The mean energy of a 1-D quantum harmonic oscillator can then be easily calculated using

the definition previously discussed in 5.2 considering that U = N h i, giving

1

2 @ `n Z 2 @ e 2 h/kT

h i = kT = kT `n

@T V @T 1 e h/kT

@ 1

= kT 2 `n e 2 h/kT `n 1 e h/kT

@T

(5.32)

2 1 h h

= kT +

2 kT 2 kT 2 (eh/kT 1)

1 1

= h +

2 eh/kT 1

5.5. Gas of diatomic molecules 57

which will be examined for high temperatures. At a range of high temperatures, we have

h kT and thus 2

h/kT h 1 h

e 1+ +

kT 2 kT

to the second order for better approximation. Substituting the expression above to the last

expression in (5.32) yields

1 kT 1 h

h i = h + 1 = kT (5.33)

2 h 2 kT

which is exactly the same as that obtained from the equipartition principle discussed in

2.3.2. However, there is a fundamental dierence in the detail of gaining the result between

classical theory and a quantum approach used here.

In this section, we develop a more comprehensive model for a gas whose diatomic molecules

with the total energy contributed from all translational, rotational, and vibrational motions.

Considering this, we begin with writing the total partition function Z as

Z = Zt Zr Zv (5.34)

each partition function on the RHS of (5.34) will be given in the following paragraphs.

The partition function associated with translational motion has been derived in (2.47)

and its further corresponding form in (3.19). Thus we have

3/2 V 3/2

Zt = BV 2mkT = 2mkT (5.35)

~3

The next two steps are thus to write the partition function associated with rotational motion

previously given in (5.27) as follows,

1

X

j(j+1)K/kT

Zr = (2j + 1) e (5.36)

j=0

and that associated with vibrational motion previously written in (5.31) as follows,

1

h/kT

e 2

Zv = h/kT

(5.37)

1 e

where is the characteristic frequency of a gas with vibrating diatomic molecules. Putting

58

Kinetic Theory of Gases

5. Thermodynamics of Gases

30 7

R

2

25 Vibration

5

R

CV ( J/molK)

20 2

Rotation

15

3

R

2

10

Translation

5

0

10 20 50 100 200 500 1 000 2000 5000 10 000

Temperature (K)

Figure 21.7 5.1:

Figure The molar specific

A curve showingheatthe

of molar

hydrogen as a function

specific of temperature.

heat of hydrogen The gas for

as a diatomic

horizontal scale is logarithmic. Note that hydrogen liquefies at 20 K.

a various range of temperatures with a logarithmic scale of T for the horizontal axis

(taken from p.652, Ch.21, College Physics, Serway et al., 2005).

single temperature that gives us the values in Table 21.2. Figure 21.7 shows the mo-

alllar

(5.35), (5.36),

specific heatand (5.37) together

of hydrogen into (5.34)

as a function of results in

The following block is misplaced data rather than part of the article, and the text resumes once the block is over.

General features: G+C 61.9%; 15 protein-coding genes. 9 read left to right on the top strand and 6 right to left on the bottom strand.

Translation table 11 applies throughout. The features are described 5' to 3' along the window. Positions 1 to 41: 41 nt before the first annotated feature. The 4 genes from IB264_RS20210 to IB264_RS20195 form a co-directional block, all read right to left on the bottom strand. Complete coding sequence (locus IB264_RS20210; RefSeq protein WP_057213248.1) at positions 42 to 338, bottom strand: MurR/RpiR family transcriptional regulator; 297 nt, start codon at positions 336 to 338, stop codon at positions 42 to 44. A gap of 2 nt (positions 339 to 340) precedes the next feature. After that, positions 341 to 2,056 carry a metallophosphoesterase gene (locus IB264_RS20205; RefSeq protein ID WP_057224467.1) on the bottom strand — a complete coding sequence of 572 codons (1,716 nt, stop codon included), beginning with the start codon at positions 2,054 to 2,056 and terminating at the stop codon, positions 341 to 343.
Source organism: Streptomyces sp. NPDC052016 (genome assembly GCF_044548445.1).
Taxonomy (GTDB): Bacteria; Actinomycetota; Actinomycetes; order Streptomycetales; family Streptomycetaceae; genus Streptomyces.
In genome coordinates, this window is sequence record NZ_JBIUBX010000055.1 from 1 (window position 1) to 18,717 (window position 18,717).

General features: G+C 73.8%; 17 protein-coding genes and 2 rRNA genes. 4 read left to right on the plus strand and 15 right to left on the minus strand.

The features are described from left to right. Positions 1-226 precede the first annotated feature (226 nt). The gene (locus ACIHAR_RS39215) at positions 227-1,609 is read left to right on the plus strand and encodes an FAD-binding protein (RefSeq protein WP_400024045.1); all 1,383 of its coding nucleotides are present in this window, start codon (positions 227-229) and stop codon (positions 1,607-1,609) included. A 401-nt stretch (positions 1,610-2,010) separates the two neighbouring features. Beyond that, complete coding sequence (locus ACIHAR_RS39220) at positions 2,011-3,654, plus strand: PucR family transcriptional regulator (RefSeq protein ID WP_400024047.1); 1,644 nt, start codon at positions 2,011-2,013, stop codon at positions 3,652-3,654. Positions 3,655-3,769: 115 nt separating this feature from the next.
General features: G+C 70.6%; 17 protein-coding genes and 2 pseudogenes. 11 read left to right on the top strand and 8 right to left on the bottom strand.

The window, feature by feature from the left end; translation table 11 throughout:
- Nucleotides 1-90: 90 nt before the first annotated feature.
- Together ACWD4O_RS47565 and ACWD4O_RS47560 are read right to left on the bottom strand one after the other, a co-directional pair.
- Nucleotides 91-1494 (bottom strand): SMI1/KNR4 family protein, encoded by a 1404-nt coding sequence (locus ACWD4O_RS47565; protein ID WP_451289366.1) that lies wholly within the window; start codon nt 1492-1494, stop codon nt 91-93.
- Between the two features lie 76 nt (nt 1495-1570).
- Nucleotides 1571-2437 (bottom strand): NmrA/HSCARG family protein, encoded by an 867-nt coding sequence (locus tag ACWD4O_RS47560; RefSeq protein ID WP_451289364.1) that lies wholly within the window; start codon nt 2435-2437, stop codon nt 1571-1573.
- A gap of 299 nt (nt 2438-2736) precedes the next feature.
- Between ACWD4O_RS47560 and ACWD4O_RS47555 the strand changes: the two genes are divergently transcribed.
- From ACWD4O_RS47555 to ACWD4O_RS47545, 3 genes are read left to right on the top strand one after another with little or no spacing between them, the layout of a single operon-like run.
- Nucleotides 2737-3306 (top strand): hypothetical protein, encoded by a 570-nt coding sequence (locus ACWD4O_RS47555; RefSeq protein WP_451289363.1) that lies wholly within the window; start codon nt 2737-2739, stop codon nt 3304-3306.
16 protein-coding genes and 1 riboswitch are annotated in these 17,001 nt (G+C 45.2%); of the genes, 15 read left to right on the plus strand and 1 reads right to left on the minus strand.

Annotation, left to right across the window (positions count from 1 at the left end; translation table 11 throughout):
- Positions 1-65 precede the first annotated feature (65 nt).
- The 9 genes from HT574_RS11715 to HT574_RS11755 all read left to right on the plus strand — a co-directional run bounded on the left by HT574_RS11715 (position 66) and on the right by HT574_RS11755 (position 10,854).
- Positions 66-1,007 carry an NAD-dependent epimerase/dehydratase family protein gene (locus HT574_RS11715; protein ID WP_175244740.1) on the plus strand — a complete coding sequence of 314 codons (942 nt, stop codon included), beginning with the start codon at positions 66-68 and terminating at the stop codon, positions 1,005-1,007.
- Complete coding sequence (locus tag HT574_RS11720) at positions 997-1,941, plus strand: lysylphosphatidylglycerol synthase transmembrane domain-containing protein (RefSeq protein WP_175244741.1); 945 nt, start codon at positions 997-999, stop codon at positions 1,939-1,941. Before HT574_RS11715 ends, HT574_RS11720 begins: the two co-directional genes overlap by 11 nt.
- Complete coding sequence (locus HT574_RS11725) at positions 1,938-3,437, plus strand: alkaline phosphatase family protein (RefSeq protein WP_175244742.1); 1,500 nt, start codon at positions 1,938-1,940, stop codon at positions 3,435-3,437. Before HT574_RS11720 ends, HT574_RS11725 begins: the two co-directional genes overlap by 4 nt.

temperature. There are three plateaus

in the curve. The remarkable feature 1 of these plateaus is that they are at the values

V X e

1

2

h/kT

of the molarZspecific

= 3 2mkTheat predicted

3/2

by

(2jEquations

+ 1) e 21.14, 21.21,

j(j+1)K/kT

and 21.22! For low(5.38)

~

temperatures, the diatomic hydrogen 1 e h/kT

j=0 gas behaves like a monatomic gas. As the

temperature rises to room temperature, its molar specific heat rises to a value for a

diatomic

known gas,

as the consistent

total partitionwith the inclusion

function of rotation

of a diatomic gas withbut not

both vibration.

vibration andFor high of

rotation

temperatures,

diatomic moleculesthebeing

molar specific

present, heatto

owing is temperature

consistent with a modelasincluding

variations, additionalall types of

degrees

of motion.

freedom to translation (see Figure 5.1 for illustration).

Before addressing the reason for this mysterious behavior, let us make a brief re-

mark about polyatomic gases. For molecules with more than two atoms, the vibrations

are more complex than for diatomic molecules and the number of degrees of freedom

5.5.4 The specific heat of a diatomic gas

is even larger. This results in an even higher predicted molar specific heat, which is in

qualitative agreement with experiment. For the polyatomic gases shown in Table 21.2

One important quantity that describes the characteristics of a gas whether it is a monoatomic

we see that the molar specific heats are higher than those for diatomic gases. The more

ordegrees

a diatomic gas is theavailable

of freedom molar specific heat as already

to a molecule, defined

the more in (2.44).

ways As also

there are shown

to store in 5.4,

energy,

resulting in adistribution

semi-classical higher molar forspecific

a mixedheat.

gas in formulating the total entropy is more reliable

than the classical one. Hence, we here consider a semi-classical gas of N diatomic molecules

A Hint

where the of Energy

molecules areQuantization

indistinguishable. The entropy of such a gas is given by (5.17) and

is rewritten as

Our model for molar specific heats has been based Z so U far on purely classical notions. It

S = N k + N

predicts a value of the specific heat for a diatomic k `n + (5.39)

N gasT that, according to Figure 21.7,

only agrees with experimental measurements made at high temperatures. In order to

Substituting (5.39) into the definition of the Helmholtz free function, F = U T S, yields

explain why this value is only true at high temperatures and why the plateaus exist in